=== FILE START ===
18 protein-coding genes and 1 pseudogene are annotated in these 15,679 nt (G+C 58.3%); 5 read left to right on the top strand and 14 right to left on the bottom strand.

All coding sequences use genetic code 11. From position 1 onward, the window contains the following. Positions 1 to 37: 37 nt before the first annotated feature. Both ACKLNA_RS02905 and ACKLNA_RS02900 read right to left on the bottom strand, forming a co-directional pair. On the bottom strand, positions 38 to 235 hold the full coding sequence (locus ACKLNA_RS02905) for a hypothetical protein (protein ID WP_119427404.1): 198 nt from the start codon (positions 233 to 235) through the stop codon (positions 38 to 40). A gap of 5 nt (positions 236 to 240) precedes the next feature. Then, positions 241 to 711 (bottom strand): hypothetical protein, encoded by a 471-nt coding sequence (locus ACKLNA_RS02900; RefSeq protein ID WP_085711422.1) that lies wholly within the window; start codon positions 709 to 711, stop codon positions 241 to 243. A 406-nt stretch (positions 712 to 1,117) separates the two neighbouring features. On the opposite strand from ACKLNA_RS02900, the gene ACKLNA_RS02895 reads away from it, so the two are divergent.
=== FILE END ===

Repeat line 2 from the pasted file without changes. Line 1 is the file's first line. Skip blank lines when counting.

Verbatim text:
All coding sequences use genetic code 11. From position 1 onward, the window contains the following. Positions 1 to 37: 37 nt before the first annotated feature. Both ACKLNA_RS02905 and ACKLNA_RS02900 read right to left on the bottom strand, forming a co-directional pair. On the bottom strand, positions 38 to 235 hold the full coding sequence (locus ACKLNA_RS02905) for a hypothetical protein (protein ID WP_119427404.1): 198 nt from the start codon (positions 233 to 235) through the stop codon (positions 38 to 40). A gap of 5 nt (positions 236 to 240) precedes the next feature. Then, positions 241 to 711 (bottom strand): hypothetical protein, encoded by a 471-nt coding sequence (locus ACKLNA_RS02900; RefSeq protein ID WP_085711422.1) that lies wholly within the window; start codon positions 709 to 711, stop codon positions 241 to 243. A 406-nt stretch (positions 712 to 1,117) separates the two neighbouring features. On the opposite strand from ACKLNA_RS02900, the gene ACKLNA_RS02895 reads away from it, so the two are divergent.